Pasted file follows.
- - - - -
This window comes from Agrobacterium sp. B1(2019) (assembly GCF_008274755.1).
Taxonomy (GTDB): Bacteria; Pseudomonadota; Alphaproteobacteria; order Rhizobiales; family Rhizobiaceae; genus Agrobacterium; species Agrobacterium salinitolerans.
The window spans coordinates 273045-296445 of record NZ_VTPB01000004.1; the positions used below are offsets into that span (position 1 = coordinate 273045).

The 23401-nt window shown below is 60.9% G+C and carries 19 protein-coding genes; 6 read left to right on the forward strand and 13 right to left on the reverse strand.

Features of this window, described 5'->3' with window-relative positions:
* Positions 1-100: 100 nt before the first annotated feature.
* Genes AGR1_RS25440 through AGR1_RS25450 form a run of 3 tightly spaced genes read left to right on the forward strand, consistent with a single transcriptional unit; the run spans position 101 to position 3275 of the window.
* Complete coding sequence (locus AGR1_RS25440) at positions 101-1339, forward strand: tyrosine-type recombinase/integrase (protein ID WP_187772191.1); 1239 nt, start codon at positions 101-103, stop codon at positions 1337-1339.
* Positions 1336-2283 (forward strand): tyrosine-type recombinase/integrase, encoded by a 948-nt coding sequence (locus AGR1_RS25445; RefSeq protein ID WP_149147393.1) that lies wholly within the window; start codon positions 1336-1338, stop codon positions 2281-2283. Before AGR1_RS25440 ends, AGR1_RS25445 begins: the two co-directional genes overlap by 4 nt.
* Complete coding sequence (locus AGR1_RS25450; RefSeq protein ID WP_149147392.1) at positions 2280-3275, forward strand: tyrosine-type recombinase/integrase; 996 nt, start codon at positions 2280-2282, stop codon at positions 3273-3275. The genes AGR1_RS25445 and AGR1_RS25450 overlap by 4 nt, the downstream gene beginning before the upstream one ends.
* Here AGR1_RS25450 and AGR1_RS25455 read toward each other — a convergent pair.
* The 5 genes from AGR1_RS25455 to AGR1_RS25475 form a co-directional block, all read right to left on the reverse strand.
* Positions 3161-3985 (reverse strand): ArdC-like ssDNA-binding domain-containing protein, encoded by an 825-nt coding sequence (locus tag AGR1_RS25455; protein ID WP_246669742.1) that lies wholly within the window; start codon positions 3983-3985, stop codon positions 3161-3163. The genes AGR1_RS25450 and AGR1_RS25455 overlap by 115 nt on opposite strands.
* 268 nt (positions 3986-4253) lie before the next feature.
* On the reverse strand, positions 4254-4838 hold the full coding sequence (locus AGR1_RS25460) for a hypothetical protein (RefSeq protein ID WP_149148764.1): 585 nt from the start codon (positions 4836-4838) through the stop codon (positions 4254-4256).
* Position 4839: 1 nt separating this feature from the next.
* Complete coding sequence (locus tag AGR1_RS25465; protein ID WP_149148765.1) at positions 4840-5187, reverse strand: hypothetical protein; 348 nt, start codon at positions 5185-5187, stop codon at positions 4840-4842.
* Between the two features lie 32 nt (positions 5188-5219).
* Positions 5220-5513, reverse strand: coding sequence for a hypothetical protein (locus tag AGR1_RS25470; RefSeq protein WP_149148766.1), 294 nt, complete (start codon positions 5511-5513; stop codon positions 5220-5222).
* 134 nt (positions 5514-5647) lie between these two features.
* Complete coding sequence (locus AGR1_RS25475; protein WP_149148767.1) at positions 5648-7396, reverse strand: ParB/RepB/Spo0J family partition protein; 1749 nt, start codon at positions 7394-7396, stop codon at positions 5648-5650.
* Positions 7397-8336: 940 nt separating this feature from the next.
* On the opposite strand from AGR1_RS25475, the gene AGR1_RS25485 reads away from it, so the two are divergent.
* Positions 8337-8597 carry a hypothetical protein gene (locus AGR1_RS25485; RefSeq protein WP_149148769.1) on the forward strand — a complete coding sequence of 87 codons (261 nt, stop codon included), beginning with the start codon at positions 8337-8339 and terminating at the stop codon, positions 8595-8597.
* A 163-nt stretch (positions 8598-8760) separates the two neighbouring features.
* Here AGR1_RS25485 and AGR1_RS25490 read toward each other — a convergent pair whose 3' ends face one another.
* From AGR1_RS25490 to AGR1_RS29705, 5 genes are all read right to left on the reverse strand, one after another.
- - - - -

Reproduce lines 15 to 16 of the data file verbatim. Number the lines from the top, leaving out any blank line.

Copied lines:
* On the reverse strand, positions 4254-4838 hold the full coding sequence (locus AGR1_RS25460) for a hypothetical protein (RefSeq protein ID WP_149148764.1): 585 nt from the start codon (positions 4836-4838) through the stop codon (positions 4254-4256).
* Position 4839: 1 nt separating this feature from the next.